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I rarely write about books and movies. I do that only if they raise issues in my sphere – diversity, inclusion and bias. I recently wrote about both a book and four movies. Each raised provocative issues about racial bias and privilege.

Gloria Steinem authored a piece in the New York Times (an update of an earlier article) about gender and film. She riffs on the meaning of “chick flick,” a film that has “more dialogue than car races” or is more about “relationships than chases.” She notes that three 2017 Academy Award nominees (“Hidden Figures,” “Lion,” and “Moonlight”) meet this definition.

She notes that we have a name for “chick flicks” but not one for the type of film preferred by the stereotypical guy. (She suggests a label that starts with a “p” and rhymes with “chick.”) The term “chick flick” fits the phenomenon of saying “female doctors,” “African American authors” and “gay soldiers” — but not “male,” “white” or “straight” as descriptors. Adjectives are required only for the less powerful groups. As she says, “[T]he person with the power takes the noun.”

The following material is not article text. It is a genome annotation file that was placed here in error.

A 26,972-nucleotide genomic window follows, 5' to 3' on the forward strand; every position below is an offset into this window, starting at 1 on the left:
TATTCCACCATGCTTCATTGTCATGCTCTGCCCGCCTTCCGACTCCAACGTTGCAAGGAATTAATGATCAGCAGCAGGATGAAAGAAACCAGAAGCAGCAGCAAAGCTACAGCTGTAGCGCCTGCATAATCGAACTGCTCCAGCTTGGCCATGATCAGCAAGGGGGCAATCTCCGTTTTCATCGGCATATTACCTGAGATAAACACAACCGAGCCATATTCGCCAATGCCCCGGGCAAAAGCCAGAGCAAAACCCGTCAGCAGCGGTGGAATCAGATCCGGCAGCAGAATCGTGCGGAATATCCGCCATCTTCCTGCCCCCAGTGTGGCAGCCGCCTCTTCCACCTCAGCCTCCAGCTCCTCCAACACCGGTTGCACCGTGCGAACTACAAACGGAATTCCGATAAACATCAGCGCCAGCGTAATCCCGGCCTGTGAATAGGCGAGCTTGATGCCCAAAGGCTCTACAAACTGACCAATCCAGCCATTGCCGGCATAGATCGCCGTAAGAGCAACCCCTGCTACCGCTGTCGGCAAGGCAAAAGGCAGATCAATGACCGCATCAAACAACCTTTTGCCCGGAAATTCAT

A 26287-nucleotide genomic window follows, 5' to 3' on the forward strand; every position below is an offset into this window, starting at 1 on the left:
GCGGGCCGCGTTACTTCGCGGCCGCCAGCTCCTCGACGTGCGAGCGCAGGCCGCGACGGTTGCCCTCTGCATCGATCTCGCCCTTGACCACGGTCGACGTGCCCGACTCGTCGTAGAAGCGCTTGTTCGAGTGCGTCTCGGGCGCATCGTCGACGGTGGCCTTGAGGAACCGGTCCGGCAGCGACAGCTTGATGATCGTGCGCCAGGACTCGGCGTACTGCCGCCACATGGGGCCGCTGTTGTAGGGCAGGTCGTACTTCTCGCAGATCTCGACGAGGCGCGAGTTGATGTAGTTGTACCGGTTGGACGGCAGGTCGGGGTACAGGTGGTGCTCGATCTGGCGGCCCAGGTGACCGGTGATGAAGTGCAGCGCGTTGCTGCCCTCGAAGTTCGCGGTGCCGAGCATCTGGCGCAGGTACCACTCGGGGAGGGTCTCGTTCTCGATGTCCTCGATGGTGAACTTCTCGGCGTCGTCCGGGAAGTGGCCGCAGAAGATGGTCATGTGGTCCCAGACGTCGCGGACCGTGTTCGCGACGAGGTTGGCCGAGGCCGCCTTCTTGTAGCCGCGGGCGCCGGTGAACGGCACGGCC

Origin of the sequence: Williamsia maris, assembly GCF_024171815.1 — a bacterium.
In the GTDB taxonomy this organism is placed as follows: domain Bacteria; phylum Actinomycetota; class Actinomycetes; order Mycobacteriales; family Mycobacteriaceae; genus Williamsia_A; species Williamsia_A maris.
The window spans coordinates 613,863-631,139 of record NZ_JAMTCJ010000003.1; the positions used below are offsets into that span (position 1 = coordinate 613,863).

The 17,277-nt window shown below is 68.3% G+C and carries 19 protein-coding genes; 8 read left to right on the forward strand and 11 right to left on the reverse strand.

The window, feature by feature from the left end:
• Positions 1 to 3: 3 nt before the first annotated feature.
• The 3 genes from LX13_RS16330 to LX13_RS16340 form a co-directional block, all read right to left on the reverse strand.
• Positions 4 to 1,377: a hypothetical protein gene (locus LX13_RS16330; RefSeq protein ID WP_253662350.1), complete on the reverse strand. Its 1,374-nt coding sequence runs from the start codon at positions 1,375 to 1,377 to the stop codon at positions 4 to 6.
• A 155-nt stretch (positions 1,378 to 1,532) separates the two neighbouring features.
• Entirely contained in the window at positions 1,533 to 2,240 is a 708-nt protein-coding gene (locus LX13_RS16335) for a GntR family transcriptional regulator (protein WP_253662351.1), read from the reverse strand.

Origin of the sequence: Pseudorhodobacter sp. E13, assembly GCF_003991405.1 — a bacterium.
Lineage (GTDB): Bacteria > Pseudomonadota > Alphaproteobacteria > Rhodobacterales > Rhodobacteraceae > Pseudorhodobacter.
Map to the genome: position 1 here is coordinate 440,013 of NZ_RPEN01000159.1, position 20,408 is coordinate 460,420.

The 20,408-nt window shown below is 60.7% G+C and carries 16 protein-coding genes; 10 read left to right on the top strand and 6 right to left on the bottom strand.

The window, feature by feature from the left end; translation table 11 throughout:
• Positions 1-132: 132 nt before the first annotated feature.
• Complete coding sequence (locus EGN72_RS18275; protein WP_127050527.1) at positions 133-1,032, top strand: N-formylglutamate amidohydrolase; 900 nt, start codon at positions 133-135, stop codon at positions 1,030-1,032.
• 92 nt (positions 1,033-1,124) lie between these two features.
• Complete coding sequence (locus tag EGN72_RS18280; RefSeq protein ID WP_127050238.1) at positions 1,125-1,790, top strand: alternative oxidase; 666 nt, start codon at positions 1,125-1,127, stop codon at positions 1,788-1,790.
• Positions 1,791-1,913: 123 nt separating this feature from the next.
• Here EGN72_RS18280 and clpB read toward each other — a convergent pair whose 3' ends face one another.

Ms. Steinem sees the term “chick flick” as warning certain people away from a film (and, as a result, often missing powerful works). What a loss if the term is taken as a put down. Many “chick flicks”, for example the three 2017 nominees, have much to teach us all!